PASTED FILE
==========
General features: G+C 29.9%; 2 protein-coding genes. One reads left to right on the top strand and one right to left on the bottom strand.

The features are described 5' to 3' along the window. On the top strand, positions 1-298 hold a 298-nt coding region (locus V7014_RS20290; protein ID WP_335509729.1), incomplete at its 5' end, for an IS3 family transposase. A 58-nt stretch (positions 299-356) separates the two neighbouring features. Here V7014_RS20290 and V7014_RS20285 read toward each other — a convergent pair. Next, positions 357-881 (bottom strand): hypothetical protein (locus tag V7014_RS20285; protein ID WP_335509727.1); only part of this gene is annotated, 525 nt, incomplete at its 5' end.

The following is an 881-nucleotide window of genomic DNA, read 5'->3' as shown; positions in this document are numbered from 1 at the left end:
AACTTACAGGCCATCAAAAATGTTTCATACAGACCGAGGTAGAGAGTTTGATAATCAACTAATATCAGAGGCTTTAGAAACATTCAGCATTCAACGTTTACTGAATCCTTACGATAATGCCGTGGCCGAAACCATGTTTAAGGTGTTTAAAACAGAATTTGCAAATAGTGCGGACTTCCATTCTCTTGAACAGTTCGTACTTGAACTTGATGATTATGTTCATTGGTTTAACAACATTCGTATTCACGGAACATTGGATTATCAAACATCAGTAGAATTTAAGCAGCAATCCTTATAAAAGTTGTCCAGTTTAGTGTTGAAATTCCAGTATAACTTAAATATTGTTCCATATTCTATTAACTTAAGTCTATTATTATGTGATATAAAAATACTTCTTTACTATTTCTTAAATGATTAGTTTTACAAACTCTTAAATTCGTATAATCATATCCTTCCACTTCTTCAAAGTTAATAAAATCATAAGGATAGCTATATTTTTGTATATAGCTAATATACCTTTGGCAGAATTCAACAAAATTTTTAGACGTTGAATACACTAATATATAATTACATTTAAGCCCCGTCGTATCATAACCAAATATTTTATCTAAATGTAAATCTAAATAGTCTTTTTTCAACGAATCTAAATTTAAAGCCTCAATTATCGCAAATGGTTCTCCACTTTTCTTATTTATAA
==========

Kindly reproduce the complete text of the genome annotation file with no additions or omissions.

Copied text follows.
General features: G+C 29.9%; 2 protein-coding genes. One reads left to right on the top strand and one right to left on the bottom strand.

The features are described 5' to 3' along the window. On the top strand, positions 1-298 hold a 298-nt coding region (locus V7014_RS20290; protein ID WP_335509729.1), incomplete at its 5' end, for an IS3 family transposase. A 58-nt stretch (positions 299-356) separates the two neighbouring features. Here V7014_RS20290 and V7014_RS20285 read toward each other — a convergent pair. Next, positions 357-881 (bottom strand): hypothetical protein (locus tag V7014_RS20285; protein ID WP_335509727.1); only part of this gene is annotated, 525 nt, incomplete at its 5' end.

The following is an 881-nucleotide window of genomic DNA, read 5'->3' as shown; positions in this document are numbered from 1 at the left end:
AACTTACAGGCCATCAAAAATGTTTCATACAGACCGAGGTAGAGAGTTTGATAATCAACTAATATCAGAGGCTTTAGAAACATTCAGCATTCAACGTTTACTGAATCCTTACGATAATGCCGTGGCCGAAACCATGTTTAAGGTGTTTAAAACAGAATTTGCAAATAGTGCGGACTTCCATTCTCTTGAACAGTTCGTACTTGAACTTGATGATTATGTTCATTGGTTTAACAACATTCGTATTCACGGAACATTGGATTATCAAACATCAGTAGAATTTAAGCAGCAATCCTTATAAAAGTTGTCCAGTTTAGTGTTGAAATTCCAGTATAACTTAAATATTGTTCCATATTCTATTAACTTAAGTCTATTATTATGTGATATAAAAATACTTCTTTACTATTTCTTAAATGATTAGTTTTACAAACTCTTAAATTCGTATAATCATATCCTTCCACTTCTTCAAAGTTAATAAAATCATAAGGATAGCTATATTTTTGTATATAGCTAATATACCTTTGGCAGAATTCAACAAAATTTTTAGACGTTGAATACACTAATATATAATTACATTTAAGCCCCGTCGTATCATAACCAAATATTTTATCTAAATGTAAATCTAAATAGTCTTTTTTCAACGAATCTAAATTTAAAGCCTCAATTATCGCAAATGGTTCTCCACTTTTCTTATTTATAA